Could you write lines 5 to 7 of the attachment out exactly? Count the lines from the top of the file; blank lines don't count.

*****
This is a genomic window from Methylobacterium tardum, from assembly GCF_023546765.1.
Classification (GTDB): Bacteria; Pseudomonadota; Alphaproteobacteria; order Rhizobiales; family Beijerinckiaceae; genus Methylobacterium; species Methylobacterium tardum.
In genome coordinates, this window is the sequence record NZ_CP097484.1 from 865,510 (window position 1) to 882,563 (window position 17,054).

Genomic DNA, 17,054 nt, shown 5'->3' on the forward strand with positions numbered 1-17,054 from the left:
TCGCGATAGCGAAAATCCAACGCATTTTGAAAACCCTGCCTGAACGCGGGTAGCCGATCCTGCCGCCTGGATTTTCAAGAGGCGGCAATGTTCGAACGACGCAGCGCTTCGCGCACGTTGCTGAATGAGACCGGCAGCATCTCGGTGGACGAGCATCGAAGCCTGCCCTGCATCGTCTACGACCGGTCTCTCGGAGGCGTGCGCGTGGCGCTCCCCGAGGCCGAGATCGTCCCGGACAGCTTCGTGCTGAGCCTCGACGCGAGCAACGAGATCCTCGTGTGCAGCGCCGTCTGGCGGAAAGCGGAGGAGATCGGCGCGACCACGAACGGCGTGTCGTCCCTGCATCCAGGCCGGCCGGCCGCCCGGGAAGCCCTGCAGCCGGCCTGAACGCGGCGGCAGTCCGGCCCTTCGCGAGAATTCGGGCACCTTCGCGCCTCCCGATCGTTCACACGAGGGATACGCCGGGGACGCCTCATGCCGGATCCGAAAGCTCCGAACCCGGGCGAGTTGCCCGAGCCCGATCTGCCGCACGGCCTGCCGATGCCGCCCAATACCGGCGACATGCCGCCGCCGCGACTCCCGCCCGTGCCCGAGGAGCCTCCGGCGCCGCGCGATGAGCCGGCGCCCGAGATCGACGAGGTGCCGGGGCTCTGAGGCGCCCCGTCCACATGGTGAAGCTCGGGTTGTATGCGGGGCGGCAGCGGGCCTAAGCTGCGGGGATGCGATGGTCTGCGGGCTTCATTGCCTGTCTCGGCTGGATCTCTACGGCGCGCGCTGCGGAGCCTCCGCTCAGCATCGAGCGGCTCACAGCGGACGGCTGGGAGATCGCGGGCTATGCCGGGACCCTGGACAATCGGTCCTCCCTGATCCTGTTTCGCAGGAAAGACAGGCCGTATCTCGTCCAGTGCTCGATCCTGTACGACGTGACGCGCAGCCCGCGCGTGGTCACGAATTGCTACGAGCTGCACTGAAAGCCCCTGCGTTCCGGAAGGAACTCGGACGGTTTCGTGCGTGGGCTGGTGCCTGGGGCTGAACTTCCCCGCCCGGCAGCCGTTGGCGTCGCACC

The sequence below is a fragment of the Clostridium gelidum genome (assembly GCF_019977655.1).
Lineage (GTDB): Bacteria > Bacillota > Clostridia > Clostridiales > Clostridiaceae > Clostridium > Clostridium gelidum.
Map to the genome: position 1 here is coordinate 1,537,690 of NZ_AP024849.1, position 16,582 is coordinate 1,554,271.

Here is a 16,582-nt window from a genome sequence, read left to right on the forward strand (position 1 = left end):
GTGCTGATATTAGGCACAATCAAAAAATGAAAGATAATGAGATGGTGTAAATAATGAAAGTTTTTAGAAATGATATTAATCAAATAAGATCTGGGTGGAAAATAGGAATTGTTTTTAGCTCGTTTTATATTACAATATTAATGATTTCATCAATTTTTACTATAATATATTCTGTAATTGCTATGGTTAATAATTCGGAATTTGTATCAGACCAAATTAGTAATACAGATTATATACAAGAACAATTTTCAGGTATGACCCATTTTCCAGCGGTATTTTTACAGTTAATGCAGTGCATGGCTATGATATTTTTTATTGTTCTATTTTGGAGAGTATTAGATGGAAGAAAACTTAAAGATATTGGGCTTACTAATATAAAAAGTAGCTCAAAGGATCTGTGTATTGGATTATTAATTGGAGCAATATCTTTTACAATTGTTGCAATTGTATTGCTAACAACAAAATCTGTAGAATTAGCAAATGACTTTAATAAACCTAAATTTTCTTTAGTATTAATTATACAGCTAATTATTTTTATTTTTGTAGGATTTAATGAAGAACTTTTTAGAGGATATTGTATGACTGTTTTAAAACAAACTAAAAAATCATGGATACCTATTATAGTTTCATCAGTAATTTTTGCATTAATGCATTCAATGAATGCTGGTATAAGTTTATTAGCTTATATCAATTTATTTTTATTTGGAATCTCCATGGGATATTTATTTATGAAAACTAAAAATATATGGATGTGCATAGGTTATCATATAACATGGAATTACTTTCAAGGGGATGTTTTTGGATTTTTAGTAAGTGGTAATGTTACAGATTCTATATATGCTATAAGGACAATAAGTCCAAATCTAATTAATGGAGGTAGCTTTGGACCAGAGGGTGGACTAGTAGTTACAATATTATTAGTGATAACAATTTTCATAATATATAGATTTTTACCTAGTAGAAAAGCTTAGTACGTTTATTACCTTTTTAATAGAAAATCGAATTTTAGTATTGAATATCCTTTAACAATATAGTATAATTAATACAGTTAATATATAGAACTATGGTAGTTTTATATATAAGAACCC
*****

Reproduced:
TCGCGATAGCGAAAATCCAACGCATTTTGAAAACCCTGCCTGAACGCGGGTAGCCGATCCTGCCGCCTGGATTTTCAAGAGGCGGCAATGTTCGAACGACGCAGCGCTTCGCGCACGTTGCTGAATGAGACCGGCAGCATCTCGGTGGACGAGCATCGAAGCCTGCCCTGCATCGTCTACGACCGGTCTCTCGGAGGCGTGCGCGTGGCGCTCCCCGAGGCCGAGATCGTCCCGGACAGCTTCGTGCTGAGCCTCGACGCGAGCAACGAGATCCTCGTGTGCAGCGCCGTCTGGCGGAAAGCGGAGGAGATCGGCGCGACCACGAACGGCGTGTCGTCCCTGCATCCAGGCCGGCCGGCCGCCCGGGAAGCCCTGCAGCCGGCCTGAACGCGGCGGCAGTCCGGCCCTTCGCGAGAATTCGGGCACCTTCGCGCCTCCCGATCGTTCACACGAGGGATACGCCGGGGACGCCTCATGCCGGATCCGAAAGCTCCGAACCCGGGCGAGTTGCCCGAGCCCGATCTGCCGCACGGCCTGCCGATGCCGCCCAATACCGGCGACATGCCGCCGCCGCGACTCCCGCCCGTGCCCGAGGAGCCTCCGGCGCCGCGCGATGAGCCGGCGCCCGAGATCGACGAGGTGCCGGGGCTCTGAGGCGCCCCGTCCACATGGTGAAGCTCGGGTTGTATGCGGGGCGGCAGCGGGCCTAAGCTGCGGGGATGCGATGGTCTGCGGGCTTCATTGCCTGTCTCGGCTGGATCTCTACGGCGCGCGCTGCGGAGCCTCCGCTCAGCATCGAGCGGCTCACAGCGGACGGCTGGGAGATCGCGGGCTATGCCGGGACCCTGGACAATCGGTCCTCCCTGATCCTGTTTCGCAGGAAAGACAGGCCGTATCTCGTCCAGTGCTCGATCCTGTACGACGTGACGCGCAGCCCGCGCGTGGTCACGAATTGCTACGAGCTGCACTGAAAGCCCCTGCGTTCCGGAAGGAACTCGGACGGTTTCGTGCGTGGGCTGGTGCCTGGGGCTGAACTTCCCCGCCCGGCAGCCGTTGGCGTCGCACC

The sequence below is a fragment of the Clostridium gelidum genome (assembly GCF_019977655.1).
Lineage (GTDB): Bacteria > Bacillota > Clostridia > Clostridiales > Clostridiaceae > Clostridium > Clostridium gelidum.